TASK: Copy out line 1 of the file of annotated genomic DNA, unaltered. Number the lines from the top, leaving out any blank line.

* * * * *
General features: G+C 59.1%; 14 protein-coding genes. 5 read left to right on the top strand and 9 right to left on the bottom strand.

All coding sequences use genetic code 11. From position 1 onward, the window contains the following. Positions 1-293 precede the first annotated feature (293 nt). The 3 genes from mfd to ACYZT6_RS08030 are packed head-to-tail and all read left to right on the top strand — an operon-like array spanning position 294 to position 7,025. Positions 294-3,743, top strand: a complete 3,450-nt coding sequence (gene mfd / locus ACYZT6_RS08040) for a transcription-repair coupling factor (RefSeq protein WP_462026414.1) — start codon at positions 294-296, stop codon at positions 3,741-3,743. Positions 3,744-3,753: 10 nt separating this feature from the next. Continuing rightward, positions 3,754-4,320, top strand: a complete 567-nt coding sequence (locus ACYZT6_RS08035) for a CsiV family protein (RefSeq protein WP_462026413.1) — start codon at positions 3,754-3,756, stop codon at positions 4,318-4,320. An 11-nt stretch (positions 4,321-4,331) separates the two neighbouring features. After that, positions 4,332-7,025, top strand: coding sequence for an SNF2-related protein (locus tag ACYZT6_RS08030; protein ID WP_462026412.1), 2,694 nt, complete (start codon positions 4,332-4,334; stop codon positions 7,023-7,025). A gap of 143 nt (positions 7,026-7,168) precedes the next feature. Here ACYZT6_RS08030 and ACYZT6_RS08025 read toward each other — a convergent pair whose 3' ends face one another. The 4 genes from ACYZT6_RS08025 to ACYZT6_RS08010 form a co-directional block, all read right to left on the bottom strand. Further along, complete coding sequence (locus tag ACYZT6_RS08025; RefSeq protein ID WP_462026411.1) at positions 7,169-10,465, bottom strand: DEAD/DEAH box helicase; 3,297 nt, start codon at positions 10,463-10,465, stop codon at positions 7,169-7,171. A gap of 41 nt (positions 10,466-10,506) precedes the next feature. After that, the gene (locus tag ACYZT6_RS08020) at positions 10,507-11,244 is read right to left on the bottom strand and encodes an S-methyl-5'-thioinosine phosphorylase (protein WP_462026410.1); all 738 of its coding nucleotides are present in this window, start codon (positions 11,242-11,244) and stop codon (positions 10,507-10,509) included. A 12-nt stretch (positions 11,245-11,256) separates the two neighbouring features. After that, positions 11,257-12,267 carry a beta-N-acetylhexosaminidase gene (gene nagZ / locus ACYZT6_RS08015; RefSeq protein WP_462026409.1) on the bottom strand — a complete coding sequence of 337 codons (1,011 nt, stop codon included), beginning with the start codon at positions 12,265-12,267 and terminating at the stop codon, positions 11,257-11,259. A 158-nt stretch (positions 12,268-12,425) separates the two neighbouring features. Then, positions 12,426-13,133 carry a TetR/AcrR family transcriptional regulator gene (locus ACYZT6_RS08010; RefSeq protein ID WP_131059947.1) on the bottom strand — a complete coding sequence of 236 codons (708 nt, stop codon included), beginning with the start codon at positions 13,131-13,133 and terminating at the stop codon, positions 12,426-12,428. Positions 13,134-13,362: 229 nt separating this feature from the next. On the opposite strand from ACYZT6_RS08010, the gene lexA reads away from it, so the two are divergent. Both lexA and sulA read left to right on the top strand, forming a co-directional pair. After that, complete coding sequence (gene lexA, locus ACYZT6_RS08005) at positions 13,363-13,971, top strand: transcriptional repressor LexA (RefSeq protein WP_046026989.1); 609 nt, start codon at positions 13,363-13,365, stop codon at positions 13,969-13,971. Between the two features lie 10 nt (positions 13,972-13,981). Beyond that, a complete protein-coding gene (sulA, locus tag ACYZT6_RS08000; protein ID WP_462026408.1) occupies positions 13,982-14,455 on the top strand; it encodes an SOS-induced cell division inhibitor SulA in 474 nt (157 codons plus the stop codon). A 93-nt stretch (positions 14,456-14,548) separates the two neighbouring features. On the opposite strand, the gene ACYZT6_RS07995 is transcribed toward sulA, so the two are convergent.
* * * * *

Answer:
General features: G+C 59.1%; 14 protein-coding genes. 5 read left to right on the top strand and 9 right to left on the bottom strand.